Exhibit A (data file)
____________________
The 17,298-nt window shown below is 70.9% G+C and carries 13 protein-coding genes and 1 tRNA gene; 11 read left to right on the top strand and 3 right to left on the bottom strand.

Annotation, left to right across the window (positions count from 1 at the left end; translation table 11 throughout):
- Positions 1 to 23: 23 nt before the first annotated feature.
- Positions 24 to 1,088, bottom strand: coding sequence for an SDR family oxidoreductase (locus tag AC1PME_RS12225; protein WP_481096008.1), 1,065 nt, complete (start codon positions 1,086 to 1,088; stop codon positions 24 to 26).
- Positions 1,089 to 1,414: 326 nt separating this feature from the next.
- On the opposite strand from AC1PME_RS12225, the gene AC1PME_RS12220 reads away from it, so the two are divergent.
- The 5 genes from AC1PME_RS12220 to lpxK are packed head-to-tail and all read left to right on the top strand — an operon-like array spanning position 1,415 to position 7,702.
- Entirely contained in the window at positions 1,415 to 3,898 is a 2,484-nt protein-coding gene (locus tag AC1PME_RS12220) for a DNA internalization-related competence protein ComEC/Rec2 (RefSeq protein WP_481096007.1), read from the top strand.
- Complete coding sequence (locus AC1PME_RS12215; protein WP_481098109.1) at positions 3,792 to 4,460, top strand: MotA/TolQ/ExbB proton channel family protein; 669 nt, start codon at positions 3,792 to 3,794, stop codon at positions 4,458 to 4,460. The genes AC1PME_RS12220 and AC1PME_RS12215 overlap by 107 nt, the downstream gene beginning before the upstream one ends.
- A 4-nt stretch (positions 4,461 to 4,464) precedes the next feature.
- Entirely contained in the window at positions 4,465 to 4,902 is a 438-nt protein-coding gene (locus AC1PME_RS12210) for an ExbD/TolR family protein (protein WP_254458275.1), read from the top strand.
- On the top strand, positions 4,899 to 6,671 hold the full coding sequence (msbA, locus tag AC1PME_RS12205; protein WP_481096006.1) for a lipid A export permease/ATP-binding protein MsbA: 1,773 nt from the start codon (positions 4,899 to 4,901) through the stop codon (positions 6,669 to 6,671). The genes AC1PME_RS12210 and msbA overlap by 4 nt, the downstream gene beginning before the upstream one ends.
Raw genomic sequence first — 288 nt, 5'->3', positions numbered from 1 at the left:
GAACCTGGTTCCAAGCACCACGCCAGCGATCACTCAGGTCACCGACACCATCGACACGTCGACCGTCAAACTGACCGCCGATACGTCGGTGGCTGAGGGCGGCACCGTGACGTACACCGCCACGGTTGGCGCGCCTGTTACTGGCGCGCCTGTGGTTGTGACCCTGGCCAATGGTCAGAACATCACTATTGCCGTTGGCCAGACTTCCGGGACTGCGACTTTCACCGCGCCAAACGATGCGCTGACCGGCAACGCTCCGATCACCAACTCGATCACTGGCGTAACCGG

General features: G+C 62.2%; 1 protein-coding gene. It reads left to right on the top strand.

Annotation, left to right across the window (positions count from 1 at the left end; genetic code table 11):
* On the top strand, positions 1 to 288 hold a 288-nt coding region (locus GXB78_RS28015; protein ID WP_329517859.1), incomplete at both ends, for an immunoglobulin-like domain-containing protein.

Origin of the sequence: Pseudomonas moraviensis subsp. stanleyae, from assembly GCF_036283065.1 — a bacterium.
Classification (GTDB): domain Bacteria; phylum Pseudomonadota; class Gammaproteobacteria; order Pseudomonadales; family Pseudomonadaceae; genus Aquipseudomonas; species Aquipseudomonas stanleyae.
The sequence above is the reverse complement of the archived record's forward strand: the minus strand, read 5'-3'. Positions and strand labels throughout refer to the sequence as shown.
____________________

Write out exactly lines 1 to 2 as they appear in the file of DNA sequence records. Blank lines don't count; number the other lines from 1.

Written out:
The 17,298-nt window shown below is 70.9% G+C and carries 13 protein-coding genes and 1 tRNA gene; 11 read left to right on the top strand and 3 right to left on the bottom strand.

Annotation, left to right across the window (positions count from 1 at the left end; translation table 11 throughout):